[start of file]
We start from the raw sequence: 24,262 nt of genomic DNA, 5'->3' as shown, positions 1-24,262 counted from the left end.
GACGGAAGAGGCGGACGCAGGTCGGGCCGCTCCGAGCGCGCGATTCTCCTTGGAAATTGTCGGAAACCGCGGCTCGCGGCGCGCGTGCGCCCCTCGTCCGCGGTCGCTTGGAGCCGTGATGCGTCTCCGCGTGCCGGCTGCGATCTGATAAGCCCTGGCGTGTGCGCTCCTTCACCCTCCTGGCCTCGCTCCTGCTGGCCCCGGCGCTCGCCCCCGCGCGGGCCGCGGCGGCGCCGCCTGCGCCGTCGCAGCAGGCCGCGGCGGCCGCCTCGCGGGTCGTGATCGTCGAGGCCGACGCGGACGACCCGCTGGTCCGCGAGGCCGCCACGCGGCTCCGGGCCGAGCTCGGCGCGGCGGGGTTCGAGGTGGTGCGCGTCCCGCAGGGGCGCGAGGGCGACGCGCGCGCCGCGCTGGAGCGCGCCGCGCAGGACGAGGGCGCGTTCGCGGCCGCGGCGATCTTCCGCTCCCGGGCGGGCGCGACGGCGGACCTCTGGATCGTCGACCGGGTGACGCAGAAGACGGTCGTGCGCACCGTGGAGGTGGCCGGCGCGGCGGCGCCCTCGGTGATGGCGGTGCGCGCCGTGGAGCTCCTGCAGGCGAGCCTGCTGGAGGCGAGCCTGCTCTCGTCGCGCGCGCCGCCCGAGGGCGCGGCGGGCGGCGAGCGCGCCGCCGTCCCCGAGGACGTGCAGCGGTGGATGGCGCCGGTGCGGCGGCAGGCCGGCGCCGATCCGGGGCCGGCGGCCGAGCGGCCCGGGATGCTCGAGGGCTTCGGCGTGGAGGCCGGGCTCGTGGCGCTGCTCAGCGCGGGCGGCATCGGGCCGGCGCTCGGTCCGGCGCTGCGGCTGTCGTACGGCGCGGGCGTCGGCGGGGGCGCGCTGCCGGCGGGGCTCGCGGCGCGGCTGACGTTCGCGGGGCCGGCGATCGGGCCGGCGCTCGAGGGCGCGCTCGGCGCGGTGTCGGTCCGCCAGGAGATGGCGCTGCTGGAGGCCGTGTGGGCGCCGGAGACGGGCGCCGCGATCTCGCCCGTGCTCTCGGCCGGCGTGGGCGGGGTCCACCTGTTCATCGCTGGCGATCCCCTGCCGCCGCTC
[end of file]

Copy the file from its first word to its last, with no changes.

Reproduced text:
We start from the raw sequence: 24,262 nt of genomic DNA, 5'->3' as shown, positions 1-24,262 counted from the left end.
GACGGAAGAGGCGGACGCAGGTCGGGCCGCTCCGAGCGCGCGATTCTCCTTGGAAATTGTCGGAAACCGCGGCTCGCGGCGCGCGTGCGCCCCTCGTCCGCGGTCGCTTGGAGCCGTGATGCGTCTCCGCGTGCCGGCTGCGATCTGATAAGCCCTGGCGTGTGCGCTCCTTCACCCTCCTGGCCTCGCTCCTGCTGGCCCCGGCGCTCGCCCCCGCGCGGGCCGCGGCGGCGCCGCCTGCGCCGTCGCAGCAGGCCGCGGCGGCCGCCTCGCGGGTCGTGATCGTCGAGGCCGACGCGGACGACCCGCTGGTCCGCGAGGCCGCCACGCGGCTCCGGGCCGAGCTCGGCGCGGCGGGGTTCGAGGTGGTGCGCGTCCCGCAGGGGCGCGAGGGCGACGCGCGCGCCGCGCTGGAGCGCGCCGCGCAGGACGAGGGCGCGTTCGCGGCCGCGGCGATCTTCCGCTCCCGGGCGGGCGCGACGGCGGACCTCTGGATCGTCGACCGGGTGACGCAGAAGACGGTCGTGCGCACCGTGGAGGTGGCCGGCGCGGCGGCGCCCTCGGTGATGGCGGTGCGCGCCGTGGAGCTCCTGCAGGCGAGCCTGCTGGAGGCGAGCCTGCTCTCGTCGCGCGCGCCGCCCGAGGGCGCGGCGGGCGGCGAGCGCGCCGCCGTCCCCGAGGACGTGCAGCGGTGGATGGCGCCGGTGCGGCGGCAGGCCGGCGCCGATCCGGGGCCGGCGGCCGAGCGGCCCGGGATGCTCGAGGGCTTCGGCGTGGAGGCCGGGCTCGTGGCGCTGCTCAGCGCGGGCGGCATCGGGCCGGCGCTCGGTCCGGCGCTGCGGCTGTCGTACGGCGCGGGCGTCGGCGGGGGCGCGCTGCCGGCGGGGCTCGCGGCGCGGCTGACGTTCGCGGGGCCGGCGATCGGGCCGGCGCTCGAGGGCGCGCTCGGCGCGGTGTCGGTCCGCCAGGAGATGGCGCTGCTGGAGGCCGTGTGGGCGCCGGAGACGGGCGCCGCGATCTCGCCCGTGCTCTCGGCCGGCGTGGGCGGGGTCCACCTGTTCATCGCTGGCGATCCCCTGCCGCCGCTC